Jo Ann Deasy, Director of Institutional Initiatives and Student Research for the ATS, recently presented data from the 2020-2021 Graduating Student Questionnaire (GSQ). Here are some highlights if you missed it.
A little background: More than half of ATS schools used the GSQ last year (141 out of 275 schools), and 5,074 graduating students (32%) completed it. Do these 5,000 students represent the larger group of all graduating students? For comparison, Deasy compared the degree programs of GSQ respondents to data from the 2020 Annual Report. The percentage of MDiv graduates and DMin graduates is close – within 4%. The big difference seems to be in the MA Professional degrees (only 13% of those who completed the GSQ earned a professional MA compared to 22% of all graduates) and the “All Other” degree category (15% in the GSQ but 6% of all graduates).
It’s also important to note that several revisions were made to the questionnaire for 2020, primarily in the questions that gathered demographic information. For example, the questionnaire shifted focus away from citizenship to ask about student status. Graduates are no longer asked whether they have U.S., Canadian, or other citizenship. Instead, they are asked if they are domestic or international students.
There were also changes made to the options under race and ethnicity, better aligning the GSQ with how students understand themselves.
Particularly important for schools dealing with the pandemic and rethinking educational delivery methods, the revised GSQ also includes new questions about educational context: Did you take any courses at a campus or extension site? Did you take any courses that were mostly or completely online while in this program? How often were you at a campus or extension site for most of your courses? And, Did you use campus housing?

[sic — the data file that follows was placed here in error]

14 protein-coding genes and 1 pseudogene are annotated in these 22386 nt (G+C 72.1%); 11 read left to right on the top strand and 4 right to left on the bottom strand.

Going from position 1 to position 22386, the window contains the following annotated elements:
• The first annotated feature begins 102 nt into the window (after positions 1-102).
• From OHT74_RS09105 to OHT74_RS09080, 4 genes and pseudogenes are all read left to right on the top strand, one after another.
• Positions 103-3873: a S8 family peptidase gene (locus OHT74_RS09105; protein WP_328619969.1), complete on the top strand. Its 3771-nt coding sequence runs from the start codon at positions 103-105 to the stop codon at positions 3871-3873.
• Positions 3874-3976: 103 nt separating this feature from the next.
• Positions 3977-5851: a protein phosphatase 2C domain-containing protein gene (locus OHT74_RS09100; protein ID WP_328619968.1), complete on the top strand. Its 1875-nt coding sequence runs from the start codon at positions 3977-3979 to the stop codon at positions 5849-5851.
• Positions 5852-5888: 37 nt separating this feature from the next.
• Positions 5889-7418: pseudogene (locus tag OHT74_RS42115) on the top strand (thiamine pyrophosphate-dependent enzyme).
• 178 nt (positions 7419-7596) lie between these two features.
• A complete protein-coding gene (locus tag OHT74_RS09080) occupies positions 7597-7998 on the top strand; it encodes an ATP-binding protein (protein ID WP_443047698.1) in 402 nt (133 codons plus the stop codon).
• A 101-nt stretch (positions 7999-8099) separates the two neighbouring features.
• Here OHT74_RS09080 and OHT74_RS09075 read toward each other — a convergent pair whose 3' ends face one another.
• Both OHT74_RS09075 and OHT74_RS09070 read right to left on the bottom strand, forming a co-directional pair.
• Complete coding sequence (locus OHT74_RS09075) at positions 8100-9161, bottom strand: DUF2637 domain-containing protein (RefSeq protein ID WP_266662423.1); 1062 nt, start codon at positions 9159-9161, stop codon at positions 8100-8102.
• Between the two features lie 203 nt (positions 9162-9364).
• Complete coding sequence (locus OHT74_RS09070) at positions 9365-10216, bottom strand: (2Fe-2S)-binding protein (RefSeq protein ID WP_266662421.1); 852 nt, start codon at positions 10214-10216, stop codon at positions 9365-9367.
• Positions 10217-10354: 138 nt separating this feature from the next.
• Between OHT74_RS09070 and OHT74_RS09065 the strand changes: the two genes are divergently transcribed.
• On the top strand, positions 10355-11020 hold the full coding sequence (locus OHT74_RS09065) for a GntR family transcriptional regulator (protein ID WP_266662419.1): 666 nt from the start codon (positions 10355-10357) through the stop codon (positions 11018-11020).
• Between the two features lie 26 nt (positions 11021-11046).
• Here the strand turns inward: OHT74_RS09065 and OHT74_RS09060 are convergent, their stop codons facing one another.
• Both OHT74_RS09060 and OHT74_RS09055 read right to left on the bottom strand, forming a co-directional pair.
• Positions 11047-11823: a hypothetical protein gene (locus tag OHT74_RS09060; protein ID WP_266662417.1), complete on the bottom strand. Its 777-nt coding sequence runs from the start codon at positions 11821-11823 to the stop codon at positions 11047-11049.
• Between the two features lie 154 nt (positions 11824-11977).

The data shows that 63% of respondents took a combination of online and in-person classes. Only 14% of these graduates took classes only on campus, while 23% completed their degrees entirely online. When asked how much time they spent on campus, 51% said they were on campus weekly.
The GSQ also asks graduating students about their finances, and the new data is promising. Comparing GSQ responses from 2015, the average borrower’s debt decreased by $4,280 (12%). While 15% more respondents reported not borrowing at all for their education.
When asked about how their degree programs prepared them for their chosen vocations (broken down into five areas), the numbers are all high, between 4.2 and 4.6 (where 4 = “effective,” and 5 = “very effective”). The questionnaire also asks about how well schools do facilitating personal growth. Again, averages were 4 above, except for “ability to pray,” which was a 3.8.
The final section of the presentation looked at vocational goals: Where do students plan to look for work? (Congregational ministry continues to be a leader here at 56%.) What other credentials will they seek? How many expect to work part-time in ministry or volunteer? Who has already been offered a position?
Looking at school profile data, in 2010 only half of the schools had placement. That has slowly increased to above 60% now.
There’s a lot more to learn from the GSQ data than shared here, particularly looking at how the data break out by the different demographic groups. You can watch the webinar here.
And for more information on the ATS’s student questionnaires, check out the website here.
– By Matt Forster, posted Sept. 29, 2021